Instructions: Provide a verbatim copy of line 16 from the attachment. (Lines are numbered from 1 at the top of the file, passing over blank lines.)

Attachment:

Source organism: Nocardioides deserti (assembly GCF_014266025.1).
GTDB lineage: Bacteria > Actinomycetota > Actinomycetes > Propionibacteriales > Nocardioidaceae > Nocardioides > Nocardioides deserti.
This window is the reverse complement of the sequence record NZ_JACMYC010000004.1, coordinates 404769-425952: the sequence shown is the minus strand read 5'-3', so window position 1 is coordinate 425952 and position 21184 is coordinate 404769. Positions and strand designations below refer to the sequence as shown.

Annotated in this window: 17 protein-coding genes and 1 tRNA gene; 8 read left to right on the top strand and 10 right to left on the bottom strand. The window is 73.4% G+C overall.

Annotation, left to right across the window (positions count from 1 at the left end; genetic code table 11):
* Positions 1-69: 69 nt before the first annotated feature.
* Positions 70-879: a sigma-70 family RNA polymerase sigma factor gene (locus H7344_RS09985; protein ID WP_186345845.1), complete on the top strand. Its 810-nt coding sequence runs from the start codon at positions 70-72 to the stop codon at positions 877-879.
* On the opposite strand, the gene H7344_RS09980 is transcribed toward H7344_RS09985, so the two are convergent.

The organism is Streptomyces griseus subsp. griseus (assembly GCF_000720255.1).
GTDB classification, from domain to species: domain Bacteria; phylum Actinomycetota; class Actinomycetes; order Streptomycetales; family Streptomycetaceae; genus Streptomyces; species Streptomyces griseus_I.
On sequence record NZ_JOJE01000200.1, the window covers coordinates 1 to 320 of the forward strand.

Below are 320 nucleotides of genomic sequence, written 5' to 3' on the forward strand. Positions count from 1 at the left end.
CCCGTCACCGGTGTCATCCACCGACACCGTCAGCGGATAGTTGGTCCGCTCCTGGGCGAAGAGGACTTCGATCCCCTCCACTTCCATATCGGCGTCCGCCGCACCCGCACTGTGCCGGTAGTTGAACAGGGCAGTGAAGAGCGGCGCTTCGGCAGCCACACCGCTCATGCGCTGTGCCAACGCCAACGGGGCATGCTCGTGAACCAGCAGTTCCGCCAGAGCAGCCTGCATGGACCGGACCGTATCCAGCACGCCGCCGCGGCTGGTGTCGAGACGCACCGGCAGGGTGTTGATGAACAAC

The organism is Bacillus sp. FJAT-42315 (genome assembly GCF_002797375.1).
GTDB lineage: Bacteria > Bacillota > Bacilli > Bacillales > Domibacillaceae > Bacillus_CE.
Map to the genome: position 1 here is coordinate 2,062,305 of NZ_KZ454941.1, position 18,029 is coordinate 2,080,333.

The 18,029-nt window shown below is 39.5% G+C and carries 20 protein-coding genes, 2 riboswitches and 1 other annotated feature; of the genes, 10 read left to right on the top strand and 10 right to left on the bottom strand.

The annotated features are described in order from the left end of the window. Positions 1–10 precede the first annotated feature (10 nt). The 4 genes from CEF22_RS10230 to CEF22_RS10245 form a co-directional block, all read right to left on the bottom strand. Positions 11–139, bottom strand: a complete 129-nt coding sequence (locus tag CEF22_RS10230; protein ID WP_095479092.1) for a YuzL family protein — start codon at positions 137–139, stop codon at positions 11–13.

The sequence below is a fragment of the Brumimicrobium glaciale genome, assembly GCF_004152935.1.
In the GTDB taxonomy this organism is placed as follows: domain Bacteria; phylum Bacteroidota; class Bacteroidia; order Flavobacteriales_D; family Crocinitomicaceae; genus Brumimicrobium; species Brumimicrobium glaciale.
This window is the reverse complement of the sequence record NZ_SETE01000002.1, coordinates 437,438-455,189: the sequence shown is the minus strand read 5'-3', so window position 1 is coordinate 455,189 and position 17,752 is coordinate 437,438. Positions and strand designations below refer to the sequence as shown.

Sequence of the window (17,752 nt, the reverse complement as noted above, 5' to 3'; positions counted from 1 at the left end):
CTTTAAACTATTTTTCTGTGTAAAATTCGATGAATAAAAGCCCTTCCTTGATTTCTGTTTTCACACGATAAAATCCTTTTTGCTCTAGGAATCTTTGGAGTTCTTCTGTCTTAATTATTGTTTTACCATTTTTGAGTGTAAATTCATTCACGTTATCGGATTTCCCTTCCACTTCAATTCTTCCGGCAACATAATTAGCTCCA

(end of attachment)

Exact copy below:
Map to the genome: position 1 here is coordinate 2,062,305 of NZ_KZ454941.1, position 18,029 is coordinate 2,080,333.